Something else I can’t quite reconcile myself with, even if I should know better, having taught the book to a couple of cohorts of British students a decade or so ago, is the idea that many people think of Pinocchio as a story whose folkloric origins are lost in the mist of time, like ‘Little Red Riding Hood’, ‘Puss in Boots’ or ‘Bluebeard’, rather than as the brainchild of an individual author. In fact, Collodi launches his story with the conventional fairy tale formula only to disappoint it:
“Once upon a time there was…”
“A king!”, my young readers will immediately pipe up.
“Wrong, boys and girls. Once upon a time there was a piece of wood.” [my translation]
It’s true that Pinocchio’s adventures are full of mythical and archetypal motifs (see the hero’s search and rescue mission, or the journey into the belly of the whale), of references to folklore (the puppet himself is closely related to the Commedia dell’Arte trickster characters, as we see in Mangiafoco’s theatre, where Arlecchino and Pulcinella greet him as a long-lost family member) and to fables (the Cat and the Fox, and the many other talking animals, could have stepped out of Aesop’s stories or La Fontaine’s). The narrative is peppered with fantastic metamorphoses, often without rhyme or reason: the worst culprit here is the Fata dai capelli turchini (the Blue-Haired Fairy). We first encounter her as a girl with waxen complexion, as well as distinctively colourful locks. While no explanation is given about her mane, her pallor makes perfect sense once we find out that she is dead because she says so (!) to Pinocchio. The puppet is not exactly on top form himself: he’s been hanged off the Great Oak by the assassini, and is about to exhale his last breath.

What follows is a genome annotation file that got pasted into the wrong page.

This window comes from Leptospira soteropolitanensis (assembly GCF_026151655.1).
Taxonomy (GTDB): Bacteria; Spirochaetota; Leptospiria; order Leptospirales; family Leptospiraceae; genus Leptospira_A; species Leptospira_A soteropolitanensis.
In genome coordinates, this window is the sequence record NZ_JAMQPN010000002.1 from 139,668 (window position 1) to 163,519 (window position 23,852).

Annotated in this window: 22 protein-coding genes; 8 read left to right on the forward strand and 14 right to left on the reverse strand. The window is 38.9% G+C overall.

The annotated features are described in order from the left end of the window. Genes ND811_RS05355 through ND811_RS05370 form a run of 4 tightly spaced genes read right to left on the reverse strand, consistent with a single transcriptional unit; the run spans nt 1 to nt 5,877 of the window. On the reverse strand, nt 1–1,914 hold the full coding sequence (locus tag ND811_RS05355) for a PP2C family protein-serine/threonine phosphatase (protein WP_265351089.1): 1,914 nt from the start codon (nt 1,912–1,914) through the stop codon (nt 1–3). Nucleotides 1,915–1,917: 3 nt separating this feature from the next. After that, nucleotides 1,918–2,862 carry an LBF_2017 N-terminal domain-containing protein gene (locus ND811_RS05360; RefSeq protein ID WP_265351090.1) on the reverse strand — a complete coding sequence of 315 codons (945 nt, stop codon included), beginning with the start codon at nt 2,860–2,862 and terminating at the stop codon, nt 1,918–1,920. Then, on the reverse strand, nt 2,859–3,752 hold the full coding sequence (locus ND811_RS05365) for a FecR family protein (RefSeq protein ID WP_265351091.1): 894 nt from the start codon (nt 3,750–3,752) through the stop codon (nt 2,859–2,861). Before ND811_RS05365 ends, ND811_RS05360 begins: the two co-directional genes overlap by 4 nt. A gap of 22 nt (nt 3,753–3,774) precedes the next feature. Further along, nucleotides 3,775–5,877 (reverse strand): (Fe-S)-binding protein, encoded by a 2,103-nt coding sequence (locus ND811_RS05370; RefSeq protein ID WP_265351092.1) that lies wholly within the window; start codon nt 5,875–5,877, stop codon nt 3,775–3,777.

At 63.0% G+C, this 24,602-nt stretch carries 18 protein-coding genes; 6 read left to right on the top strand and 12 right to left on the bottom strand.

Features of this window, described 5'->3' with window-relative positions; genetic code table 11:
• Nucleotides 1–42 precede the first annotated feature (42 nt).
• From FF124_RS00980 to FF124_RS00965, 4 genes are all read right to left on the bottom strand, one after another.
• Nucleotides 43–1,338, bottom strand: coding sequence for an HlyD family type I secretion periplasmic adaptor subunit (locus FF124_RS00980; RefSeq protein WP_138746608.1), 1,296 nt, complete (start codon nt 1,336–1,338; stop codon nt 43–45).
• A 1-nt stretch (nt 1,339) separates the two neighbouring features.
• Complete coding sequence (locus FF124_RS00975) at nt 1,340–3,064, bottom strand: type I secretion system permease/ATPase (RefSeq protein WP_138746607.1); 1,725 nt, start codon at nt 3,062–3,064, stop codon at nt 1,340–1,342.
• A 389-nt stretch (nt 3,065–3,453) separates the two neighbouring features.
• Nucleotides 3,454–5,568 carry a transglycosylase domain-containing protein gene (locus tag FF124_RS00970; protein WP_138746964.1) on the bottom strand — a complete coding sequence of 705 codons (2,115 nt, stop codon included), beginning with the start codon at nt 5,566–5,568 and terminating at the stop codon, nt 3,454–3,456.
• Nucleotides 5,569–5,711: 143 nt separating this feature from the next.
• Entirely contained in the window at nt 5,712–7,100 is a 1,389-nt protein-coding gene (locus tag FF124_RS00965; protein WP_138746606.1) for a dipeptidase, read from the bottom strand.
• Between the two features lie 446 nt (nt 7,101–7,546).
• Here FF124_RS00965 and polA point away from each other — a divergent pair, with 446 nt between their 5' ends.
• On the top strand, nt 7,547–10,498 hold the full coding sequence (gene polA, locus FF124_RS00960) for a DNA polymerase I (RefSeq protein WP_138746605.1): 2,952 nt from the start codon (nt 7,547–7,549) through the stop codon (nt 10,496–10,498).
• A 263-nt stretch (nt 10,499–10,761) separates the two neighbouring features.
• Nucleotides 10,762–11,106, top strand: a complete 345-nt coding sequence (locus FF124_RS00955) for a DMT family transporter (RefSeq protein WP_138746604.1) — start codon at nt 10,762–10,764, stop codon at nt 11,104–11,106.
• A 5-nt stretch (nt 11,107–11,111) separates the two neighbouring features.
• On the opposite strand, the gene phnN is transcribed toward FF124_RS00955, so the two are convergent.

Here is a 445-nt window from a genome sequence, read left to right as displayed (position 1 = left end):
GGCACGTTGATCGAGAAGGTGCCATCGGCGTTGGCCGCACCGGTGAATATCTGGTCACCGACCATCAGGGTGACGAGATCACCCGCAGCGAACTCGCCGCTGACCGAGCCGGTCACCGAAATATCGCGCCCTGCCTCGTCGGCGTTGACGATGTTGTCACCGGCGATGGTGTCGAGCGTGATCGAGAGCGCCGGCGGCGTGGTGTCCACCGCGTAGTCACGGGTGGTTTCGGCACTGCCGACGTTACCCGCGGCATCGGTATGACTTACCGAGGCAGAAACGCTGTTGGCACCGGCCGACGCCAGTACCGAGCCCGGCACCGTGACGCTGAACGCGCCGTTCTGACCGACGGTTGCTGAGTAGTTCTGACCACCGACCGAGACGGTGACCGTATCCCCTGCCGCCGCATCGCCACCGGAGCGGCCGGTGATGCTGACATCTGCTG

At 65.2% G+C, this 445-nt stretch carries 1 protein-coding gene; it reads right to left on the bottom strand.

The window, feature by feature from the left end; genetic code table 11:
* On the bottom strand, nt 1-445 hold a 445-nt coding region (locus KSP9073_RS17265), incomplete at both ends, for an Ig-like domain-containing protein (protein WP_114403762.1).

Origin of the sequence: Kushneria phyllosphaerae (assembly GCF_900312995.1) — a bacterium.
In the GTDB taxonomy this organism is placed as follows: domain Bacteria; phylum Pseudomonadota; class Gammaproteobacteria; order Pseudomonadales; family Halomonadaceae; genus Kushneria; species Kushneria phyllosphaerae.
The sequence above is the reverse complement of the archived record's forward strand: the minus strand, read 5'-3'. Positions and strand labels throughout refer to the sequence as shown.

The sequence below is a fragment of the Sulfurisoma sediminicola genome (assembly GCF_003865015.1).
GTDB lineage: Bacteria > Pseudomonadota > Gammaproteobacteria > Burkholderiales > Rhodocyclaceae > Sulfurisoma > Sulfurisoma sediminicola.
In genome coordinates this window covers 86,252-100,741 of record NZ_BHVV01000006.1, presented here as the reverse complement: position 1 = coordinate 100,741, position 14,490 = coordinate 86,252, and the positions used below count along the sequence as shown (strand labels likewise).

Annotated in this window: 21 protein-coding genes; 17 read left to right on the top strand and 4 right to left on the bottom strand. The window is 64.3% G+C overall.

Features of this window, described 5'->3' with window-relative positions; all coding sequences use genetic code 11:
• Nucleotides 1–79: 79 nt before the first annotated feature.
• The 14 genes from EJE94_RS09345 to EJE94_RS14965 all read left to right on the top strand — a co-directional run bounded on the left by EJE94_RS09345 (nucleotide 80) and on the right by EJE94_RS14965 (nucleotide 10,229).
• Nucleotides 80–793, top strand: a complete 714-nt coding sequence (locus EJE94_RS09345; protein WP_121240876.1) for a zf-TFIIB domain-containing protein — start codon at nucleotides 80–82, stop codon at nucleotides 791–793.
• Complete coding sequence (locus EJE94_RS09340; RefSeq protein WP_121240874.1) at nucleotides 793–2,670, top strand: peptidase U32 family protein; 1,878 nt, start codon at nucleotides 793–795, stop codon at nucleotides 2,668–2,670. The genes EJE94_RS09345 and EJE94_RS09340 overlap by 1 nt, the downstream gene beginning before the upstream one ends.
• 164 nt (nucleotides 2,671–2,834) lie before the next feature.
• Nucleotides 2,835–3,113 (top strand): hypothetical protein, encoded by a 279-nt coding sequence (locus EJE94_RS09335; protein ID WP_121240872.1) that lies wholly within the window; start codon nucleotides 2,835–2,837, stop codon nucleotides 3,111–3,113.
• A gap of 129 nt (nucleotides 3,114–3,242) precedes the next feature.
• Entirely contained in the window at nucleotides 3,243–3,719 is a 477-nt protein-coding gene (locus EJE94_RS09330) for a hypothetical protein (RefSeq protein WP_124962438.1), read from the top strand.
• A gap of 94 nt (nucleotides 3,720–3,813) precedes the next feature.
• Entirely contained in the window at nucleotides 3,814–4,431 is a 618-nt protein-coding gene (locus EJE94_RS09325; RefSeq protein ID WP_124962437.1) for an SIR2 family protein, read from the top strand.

Believe it or not, this macabre exchange, followed by Pinocchio’s demise, is where the Storia di un burattino (Story of a Puppet) ends in the initial serialization for Il giornale per i bambini (The Children’s Newspaper) in 1881. Resurrected at the insistence of readers, our hero is nursed back to health by the Fairy, who wavers between tenderness and, frankly, sadism in getting him to behave throughout the narrative. At one point she feigns her own death to teach him a lesson; later on, she leaves him waiting outside her house all night in the rain; in bed asleep, she is not to be disturbed: no matter that the servant who ‘hurries’ to let Pinocchio in is a Snail. At critical junctures in the plot, however, she miraculously reappears in various womanly guises and once, for good measure, as a blue-haired little goat. A goat. On a rock. In the middle of the sea. The mind boggles. Still, her presence alone perhaps is reason enough why this novel, when abridged and Disneyfied, is so easily mistaken for a – the clue is in the name – fairy tale.
Against the Fairy’s random protean changes, other transformations make absolute sense: turning into an ass is an eminently predictable fate for stubborn, naughty children who skive off school, refuse to learn their lessons and disobey their elders. In Italian, the synonyms for “ass” (somaro, asino, ciuccio) all have this particular connotation, though I suspect that the asinine – see: it’s here in the English word too! – brain’s reputation is in reality much maligned. Literarily, rather than linguistically, Pinocchio’s scary mutation further gestures to Apuleius’s Metamorphoses, or The Golden Ass (2nd century A.D.), whose protagonist Lucius spends the best part of the narrative in braying animal form.